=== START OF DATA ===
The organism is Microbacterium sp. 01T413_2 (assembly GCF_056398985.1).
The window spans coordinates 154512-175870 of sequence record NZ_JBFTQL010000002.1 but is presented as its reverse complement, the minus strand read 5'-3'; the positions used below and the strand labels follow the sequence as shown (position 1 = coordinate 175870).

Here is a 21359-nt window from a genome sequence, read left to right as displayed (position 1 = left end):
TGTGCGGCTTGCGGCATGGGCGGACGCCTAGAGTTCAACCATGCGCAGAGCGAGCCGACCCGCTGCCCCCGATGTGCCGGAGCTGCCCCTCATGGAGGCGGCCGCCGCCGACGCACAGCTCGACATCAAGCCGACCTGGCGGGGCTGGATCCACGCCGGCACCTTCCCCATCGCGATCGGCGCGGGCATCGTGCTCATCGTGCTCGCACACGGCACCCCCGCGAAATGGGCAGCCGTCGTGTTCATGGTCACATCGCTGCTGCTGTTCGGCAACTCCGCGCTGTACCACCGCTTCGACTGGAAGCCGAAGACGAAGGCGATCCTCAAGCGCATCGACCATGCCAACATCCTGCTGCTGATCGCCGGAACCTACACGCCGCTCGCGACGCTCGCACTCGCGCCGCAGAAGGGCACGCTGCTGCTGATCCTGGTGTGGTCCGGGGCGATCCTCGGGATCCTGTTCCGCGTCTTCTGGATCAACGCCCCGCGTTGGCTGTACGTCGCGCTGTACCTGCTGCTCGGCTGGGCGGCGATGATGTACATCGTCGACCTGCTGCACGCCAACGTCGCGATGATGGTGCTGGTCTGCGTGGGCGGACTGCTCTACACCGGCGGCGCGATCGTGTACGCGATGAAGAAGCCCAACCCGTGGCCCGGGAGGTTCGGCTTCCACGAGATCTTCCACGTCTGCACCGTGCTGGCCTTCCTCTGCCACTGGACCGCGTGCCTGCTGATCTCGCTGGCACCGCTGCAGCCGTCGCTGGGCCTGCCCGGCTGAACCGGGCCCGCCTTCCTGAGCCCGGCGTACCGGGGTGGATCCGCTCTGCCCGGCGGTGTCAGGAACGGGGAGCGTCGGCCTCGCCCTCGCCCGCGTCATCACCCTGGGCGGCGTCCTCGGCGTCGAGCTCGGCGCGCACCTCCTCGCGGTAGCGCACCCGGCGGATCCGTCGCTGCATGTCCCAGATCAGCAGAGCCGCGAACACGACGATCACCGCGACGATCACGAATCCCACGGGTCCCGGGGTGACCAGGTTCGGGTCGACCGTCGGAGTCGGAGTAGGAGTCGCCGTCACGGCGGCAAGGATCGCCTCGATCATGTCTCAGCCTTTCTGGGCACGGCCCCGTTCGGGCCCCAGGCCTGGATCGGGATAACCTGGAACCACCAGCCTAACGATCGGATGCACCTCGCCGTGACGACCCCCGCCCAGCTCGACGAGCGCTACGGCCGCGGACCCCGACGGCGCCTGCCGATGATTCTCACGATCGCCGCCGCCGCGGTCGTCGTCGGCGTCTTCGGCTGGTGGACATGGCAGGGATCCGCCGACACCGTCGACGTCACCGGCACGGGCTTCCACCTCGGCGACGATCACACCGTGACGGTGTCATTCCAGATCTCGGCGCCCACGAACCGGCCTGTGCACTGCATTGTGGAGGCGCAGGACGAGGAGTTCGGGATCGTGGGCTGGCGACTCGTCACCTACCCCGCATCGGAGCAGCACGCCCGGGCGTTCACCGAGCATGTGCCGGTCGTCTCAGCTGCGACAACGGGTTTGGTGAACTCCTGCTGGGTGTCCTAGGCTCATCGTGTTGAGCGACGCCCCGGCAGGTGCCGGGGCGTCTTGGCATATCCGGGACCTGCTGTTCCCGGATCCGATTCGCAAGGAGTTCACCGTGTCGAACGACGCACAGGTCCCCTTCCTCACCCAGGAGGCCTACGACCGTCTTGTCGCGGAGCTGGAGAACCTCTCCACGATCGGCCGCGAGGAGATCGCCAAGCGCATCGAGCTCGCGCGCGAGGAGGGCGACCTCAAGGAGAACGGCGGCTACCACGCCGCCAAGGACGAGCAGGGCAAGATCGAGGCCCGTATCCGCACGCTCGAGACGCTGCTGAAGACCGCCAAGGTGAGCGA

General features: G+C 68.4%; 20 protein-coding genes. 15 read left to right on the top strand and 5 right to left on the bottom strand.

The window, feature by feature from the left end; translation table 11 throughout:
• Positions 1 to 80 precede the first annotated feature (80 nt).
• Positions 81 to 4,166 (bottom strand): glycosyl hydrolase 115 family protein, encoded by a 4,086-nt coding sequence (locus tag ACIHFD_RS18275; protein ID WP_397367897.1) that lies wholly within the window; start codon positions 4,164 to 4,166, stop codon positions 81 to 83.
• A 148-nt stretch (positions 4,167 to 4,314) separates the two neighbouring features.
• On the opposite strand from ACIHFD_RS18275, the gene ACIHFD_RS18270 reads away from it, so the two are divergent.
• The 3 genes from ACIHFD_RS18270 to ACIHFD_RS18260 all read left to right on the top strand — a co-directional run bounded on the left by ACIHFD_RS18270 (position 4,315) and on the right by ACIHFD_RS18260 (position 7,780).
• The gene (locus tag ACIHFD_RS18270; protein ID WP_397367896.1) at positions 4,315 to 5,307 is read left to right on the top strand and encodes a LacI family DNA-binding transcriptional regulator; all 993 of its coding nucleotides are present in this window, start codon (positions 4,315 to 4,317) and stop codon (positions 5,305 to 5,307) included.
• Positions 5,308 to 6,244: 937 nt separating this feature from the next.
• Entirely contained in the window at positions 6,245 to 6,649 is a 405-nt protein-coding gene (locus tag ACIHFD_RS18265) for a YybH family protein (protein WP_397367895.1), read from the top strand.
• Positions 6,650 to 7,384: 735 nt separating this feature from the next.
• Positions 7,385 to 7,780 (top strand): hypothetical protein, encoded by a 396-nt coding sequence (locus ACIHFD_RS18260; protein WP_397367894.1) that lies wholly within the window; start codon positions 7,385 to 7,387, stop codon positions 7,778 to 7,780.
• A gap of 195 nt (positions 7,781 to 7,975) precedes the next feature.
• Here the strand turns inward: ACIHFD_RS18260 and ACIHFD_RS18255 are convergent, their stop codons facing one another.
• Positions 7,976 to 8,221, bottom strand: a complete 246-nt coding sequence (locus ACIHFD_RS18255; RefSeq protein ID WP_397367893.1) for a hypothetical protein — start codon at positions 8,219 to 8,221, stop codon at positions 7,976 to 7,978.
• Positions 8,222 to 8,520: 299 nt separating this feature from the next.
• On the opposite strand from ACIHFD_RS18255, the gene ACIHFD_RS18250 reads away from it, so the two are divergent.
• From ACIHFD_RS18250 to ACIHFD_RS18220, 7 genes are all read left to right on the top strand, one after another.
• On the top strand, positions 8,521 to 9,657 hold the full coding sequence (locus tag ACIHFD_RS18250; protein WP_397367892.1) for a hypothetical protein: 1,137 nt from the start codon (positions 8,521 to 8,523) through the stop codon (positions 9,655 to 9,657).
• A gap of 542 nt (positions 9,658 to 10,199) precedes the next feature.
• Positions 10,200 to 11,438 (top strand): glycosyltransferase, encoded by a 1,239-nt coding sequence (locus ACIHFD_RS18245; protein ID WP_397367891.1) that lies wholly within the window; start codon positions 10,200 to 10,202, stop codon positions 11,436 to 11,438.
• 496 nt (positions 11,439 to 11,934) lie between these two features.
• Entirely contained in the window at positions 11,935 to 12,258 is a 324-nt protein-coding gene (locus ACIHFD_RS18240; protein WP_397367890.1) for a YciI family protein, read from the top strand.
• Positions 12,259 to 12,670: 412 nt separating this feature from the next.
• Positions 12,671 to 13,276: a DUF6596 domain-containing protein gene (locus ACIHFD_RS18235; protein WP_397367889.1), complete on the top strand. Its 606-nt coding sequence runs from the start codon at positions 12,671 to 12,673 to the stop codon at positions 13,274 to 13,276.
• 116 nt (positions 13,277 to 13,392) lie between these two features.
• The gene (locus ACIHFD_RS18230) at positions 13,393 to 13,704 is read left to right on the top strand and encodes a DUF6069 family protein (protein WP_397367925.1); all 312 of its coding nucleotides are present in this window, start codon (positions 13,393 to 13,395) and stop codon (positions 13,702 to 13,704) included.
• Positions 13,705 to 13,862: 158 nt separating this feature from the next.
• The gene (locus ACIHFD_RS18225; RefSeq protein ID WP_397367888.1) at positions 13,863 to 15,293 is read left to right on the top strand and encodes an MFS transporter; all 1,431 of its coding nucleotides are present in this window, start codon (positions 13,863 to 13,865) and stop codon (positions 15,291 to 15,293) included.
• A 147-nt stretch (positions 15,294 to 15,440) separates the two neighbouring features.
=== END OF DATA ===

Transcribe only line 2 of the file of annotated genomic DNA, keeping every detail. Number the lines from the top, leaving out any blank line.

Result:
The window spans coordinates 154512-175870 of sequence record NZ_JBFTQL010000002.1 but is presented as its reverse complement, the minus strand read 5'-3'; the positions used below and the strand labels follow the sequence as shown (position 1 = coordinate 175870).